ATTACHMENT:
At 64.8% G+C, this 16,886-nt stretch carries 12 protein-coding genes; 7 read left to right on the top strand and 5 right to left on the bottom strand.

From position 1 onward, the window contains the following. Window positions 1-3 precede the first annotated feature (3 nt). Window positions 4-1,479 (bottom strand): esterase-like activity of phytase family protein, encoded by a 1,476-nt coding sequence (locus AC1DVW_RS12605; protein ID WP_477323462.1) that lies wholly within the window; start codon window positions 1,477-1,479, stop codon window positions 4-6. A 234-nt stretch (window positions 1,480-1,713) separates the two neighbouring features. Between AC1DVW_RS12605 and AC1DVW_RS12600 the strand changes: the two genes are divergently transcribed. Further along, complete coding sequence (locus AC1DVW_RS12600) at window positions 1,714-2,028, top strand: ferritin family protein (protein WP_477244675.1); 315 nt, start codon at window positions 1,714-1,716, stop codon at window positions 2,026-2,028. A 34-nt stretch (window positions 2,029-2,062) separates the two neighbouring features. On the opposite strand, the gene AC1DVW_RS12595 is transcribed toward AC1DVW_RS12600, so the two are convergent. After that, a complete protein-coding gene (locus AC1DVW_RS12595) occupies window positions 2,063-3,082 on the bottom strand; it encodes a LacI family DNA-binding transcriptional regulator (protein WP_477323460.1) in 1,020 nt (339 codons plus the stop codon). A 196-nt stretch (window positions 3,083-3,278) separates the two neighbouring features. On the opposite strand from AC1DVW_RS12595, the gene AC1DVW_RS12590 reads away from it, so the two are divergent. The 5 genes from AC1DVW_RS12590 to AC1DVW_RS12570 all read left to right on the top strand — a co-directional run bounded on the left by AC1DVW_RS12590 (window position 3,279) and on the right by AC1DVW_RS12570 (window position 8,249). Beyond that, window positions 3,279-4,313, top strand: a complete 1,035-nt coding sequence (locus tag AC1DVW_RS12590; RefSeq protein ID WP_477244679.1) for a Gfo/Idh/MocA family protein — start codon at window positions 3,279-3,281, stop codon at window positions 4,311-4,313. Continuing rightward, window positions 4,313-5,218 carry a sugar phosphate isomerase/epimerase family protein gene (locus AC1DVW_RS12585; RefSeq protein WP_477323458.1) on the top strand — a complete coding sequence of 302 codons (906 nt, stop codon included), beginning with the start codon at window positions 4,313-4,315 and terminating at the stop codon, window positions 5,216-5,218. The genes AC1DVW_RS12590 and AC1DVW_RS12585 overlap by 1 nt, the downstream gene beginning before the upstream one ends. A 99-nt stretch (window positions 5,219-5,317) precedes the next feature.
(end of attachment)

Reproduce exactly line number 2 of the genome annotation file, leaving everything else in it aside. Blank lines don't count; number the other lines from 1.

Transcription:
From position 1 onward, the window contains the following. Window positions 1-3 precede the first annotated feature (3 nt). Window positions 4-1,479 (bottom strand): esterase-like activity of phytase family protein, encoded by a 1,476-nt coding sequence (locus AC1DVW_RS12605; protein ID WP_477323462.1) that lies wholly within the window; start codon window positions 1,477-1,479, stop codon window positions 4-6. A 234-nt stretch (window positions 1,480-1,713) separates the two neighbouring features. Between AC1DVW_RS12605 and AC1DVW_RS12600 the strand changes: the two genes are divergently transcribed. Further along, complete coding sequence (locus AC1DVW_RS12600) at window positions 1,714-2,028, top strand: ferritin family protein (protein WP_477244675.1); 315 nt, start codon at window positions 1,714-1,716, stop codon at window positions 2,026-2,028. A 34-nt stretch (window positions 2,029-2,062) separates the two neighbouring features. On the opposite strand, the gene AC1DVW_RS12595 is transcribed toward AC1DVW_RS12600, so the two are convergent. After that, a complete protein-coding gene (locus AC1DVW_RS12595) occupies window positions 2,063-3,082 on the bottom strand; it encodes a LacI family DNA-binding transcriptional regulator (protein WP_477323460.1) in 1,020 nt (339 codons plus the stop codon). A 196-nt stretch (window positions 3,083-3,278) separates the two neighbouring features. On the opposite strand from AC1DVW_RS12595, the gene AC1DVW_RS12590 reads away from it, so the two are divergent. The 5 genes from AC1DVW_RS12590 to AC1DVW_RS12570 all read left to right on the top strand — a co-directional run bounded on the left by AC1DVW_RS12590 (window position 3,279) and on the right by AC1DVW_RS12570 (window position 8,249). Beyond that, window positions 3,279-4,313, top strand: a complete 1,035-nt coding sequence (locus tag AC1DVW_RS12590; RefSeq protein ID WP_477244679.1) for a Gfo/Idh/MocA family protein — start codon at window positions 3,279-3,281, stop codon at window positions 4,311-4,313. Continuing rightward, window positions 4,313-5,218 carry a sugar phosphate isomerase/epimerase family protein gene (locus AC1DVW_RS12585; RefSeq protein WP_477323458.1) on the top strand — a complete coding sequence of 302 codons (906 nt, stop codon included), beginning with the start codon at window positions 4,313-4,315 and terminating at the stop codon, window positions 5,216-5,218. The genes AC1DVW_RS12590 and AC1DVW_RS12585 overlap by 1 nt, the downstream gene beginning before the upstream one ends. A 99-nt stretch (window positions 5,219-5,317) precedes the next feature.